1) Are you looking to start your GMAT studies sometime soon (for example, in May or June)?

GMAT assassins aren't born, they're made,
Rich


1) I am looking into online Macc programs so that I can work full time and study at my own pace. Many of these grad schools offer more than just Spring/Fall start dates. I am not in so much of a rush for school that would cause me to rush through studying for GMAT. I was thinking on a 4-5 month study (maybe a whole half month to month just on the verbal/grammar and math foundations)

I have looked into Khan and Khan actually got me through HS and college (thank god for technology). Math was always harder for me, but ironically every entrance exam I've ever taken had a better math score than the lang/verbal scores.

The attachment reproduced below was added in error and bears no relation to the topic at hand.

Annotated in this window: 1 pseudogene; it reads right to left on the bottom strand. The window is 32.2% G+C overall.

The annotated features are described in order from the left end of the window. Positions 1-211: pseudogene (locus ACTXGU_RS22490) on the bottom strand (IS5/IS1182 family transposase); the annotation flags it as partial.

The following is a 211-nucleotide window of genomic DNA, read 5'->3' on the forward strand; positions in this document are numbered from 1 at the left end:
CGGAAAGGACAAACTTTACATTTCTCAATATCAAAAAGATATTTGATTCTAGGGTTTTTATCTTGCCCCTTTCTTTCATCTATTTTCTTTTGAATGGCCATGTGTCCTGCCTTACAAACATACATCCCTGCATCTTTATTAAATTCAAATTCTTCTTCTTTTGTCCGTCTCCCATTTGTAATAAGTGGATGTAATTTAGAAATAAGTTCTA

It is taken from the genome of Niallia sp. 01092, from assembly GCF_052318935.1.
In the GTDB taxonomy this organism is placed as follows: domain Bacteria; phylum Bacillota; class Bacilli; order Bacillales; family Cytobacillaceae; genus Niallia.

I've taken a look at some math foundations book as well, just over the weekend. Learned a few tips and tricks I was never taught in school (Manhattan prep had a note that if the digits add up is divisible by 3, the whole large number is divisible, etc.)

I will definitely take a look at all the resources you have mentioned on here, thank you.
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Re: First Mock Test 310...   [#permalink] 20 May 2019, 16:16